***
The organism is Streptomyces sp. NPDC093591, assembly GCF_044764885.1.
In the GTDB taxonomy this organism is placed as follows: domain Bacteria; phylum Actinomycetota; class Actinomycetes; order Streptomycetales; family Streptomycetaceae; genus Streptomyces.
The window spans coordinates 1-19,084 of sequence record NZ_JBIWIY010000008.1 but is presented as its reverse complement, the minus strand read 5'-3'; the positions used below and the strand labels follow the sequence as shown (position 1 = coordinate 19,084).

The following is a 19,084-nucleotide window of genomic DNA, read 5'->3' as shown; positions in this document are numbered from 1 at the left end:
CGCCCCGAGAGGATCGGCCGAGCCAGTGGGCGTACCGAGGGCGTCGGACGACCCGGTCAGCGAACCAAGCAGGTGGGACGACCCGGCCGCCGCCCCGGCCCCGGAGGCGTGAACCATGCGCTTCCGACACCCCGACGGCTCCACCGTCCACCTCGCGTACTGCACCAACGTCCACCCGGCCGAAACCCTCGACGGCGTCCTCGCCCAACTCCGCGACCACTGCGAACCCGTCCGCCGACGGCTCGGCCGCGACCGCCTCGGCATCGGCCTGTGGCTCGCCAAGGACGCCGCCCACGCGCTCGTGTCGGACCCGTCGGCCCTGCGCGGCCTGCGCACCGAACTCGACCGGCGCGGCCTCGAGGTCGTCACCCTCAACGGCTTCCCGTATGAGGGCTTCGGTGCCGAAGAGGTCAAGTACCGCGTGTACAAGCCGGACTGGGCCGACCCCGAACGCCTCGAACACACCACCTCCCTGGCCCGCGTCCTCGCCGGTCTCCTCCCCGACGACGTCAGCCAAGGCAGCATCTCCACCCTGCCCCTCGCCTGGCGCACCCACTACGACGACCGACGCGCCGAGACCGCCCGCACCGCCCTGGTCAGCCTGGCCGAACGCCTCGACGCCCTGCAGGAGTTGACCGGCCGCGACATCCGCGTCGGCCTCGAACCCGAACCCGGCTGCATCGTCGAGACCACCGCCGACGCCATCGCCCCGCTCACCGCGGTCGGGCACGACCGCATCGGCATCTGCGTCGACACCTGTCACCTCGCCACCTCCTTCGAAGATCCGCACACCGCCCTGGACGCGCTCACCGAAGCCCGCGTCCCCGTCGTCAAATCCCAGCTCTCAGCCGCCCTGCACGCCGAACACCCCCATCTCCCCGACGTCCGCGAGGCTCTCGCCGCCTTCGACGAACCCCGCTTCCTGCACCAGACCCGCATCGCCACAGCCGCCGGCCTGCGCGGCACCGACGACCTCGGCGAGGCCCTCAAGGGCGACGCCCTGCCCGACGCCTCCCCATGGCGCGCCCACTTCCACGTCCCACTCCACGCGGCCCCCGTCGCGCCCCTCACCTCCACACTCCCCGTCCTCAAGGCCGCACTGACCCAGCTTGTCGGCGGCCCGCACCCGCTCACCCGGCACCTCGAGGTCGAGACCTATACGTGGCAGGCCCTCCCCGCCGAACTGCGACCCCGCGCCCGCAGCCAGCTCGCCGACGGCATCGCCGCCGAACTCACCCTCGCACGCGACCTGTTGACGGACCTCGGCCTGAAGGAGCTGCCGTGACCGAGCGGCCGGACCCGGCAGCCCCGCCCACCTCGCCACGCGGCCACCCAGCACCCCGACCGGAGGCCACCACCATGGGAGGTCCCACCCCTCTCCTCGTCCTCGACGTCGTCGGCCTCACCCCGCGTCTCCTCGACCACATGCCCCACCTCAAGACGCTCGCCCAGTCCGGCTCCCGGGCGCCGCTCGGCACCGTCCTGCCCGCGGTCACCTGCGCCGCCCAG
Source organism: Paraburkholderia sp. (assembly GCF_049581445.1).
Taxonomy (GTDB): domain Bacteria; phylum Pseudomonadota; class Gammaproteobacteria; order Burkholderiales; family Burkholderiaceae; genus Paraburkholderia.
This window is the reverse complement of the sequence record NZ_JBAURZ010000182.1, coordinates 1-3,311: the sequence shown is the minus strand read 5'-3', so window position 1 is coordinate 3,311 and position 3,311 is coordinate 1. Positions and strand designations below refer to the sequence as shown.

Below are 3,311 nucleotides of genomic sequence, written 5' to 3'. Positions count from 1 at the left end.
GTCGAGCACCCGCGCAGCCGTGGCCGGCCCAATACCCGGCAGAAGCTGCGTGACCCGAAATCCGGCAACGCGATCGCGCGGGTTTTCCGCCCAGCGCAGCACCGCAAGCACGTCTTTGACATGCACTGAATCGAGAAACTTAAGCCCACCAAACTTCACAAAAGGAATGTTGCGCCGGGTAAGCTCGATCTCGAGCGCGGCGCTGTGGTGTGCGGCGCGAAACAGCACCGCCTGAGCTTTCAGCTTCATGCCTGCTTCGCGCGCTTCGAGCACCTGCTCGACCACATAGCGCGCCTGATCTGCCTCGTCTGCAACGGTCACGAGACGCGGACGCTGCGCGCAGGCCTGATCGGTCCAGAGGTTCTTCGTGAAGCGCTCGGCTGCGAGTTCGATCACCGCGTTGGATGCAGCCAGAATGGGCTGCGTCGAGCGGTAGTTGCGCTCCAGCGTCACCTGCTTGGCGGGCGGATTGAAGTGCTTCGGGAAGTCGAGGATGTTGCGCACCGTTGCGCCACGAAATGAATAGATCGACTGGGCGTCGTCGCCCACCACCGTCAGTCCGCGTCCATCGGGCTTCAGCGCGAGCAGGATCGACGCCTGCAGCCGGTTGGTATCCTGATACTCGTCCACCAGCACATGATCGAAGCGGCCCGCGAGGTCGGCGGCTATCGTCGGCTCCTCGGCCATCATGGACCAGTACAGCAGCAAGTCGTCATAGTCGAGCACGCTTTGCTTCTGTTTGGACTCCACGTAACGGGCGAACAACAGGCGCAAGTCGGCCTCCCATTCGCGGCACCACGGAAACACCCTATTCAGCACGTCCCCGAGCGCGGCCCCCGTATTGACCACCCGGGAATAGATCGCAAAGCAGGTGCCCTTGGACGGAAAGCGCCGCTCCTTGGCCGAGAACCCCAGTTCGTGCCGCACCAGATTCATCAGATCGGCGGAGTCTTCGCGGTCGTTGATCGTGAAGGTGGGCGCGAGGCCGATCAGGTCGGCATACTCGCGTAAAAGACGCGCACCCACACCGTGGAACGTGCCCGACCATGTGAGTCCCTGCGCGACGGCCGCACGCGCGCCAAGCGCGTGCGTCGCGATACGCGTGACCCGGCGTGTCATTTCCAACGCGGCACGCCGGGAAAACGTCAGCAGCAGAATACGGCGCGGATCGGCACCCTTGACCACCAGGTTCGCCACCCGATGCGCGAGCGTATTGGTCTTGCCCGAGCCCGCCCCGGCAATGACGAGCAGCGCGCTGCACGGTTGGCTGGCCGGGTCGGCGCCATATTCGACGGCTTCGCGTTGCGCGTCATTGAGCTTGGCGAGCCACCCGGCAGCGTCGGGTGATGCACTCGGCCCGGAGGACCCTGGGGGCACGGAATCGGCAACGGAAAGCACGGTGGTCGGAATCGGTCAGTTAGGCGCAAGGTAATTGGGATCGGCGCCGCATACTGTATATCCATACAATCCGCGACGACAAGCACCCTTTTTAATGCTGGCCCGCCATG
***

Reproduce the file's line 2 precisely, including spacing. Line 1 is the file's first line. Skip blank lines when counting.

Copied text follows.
In the GTDB taxonomy this organism is placed as follows: domain Bacteria; phylum Actinomycetota; class Actinomycetes; order Streptomycetales; family Streptomycetaceae; genus Streptomyces.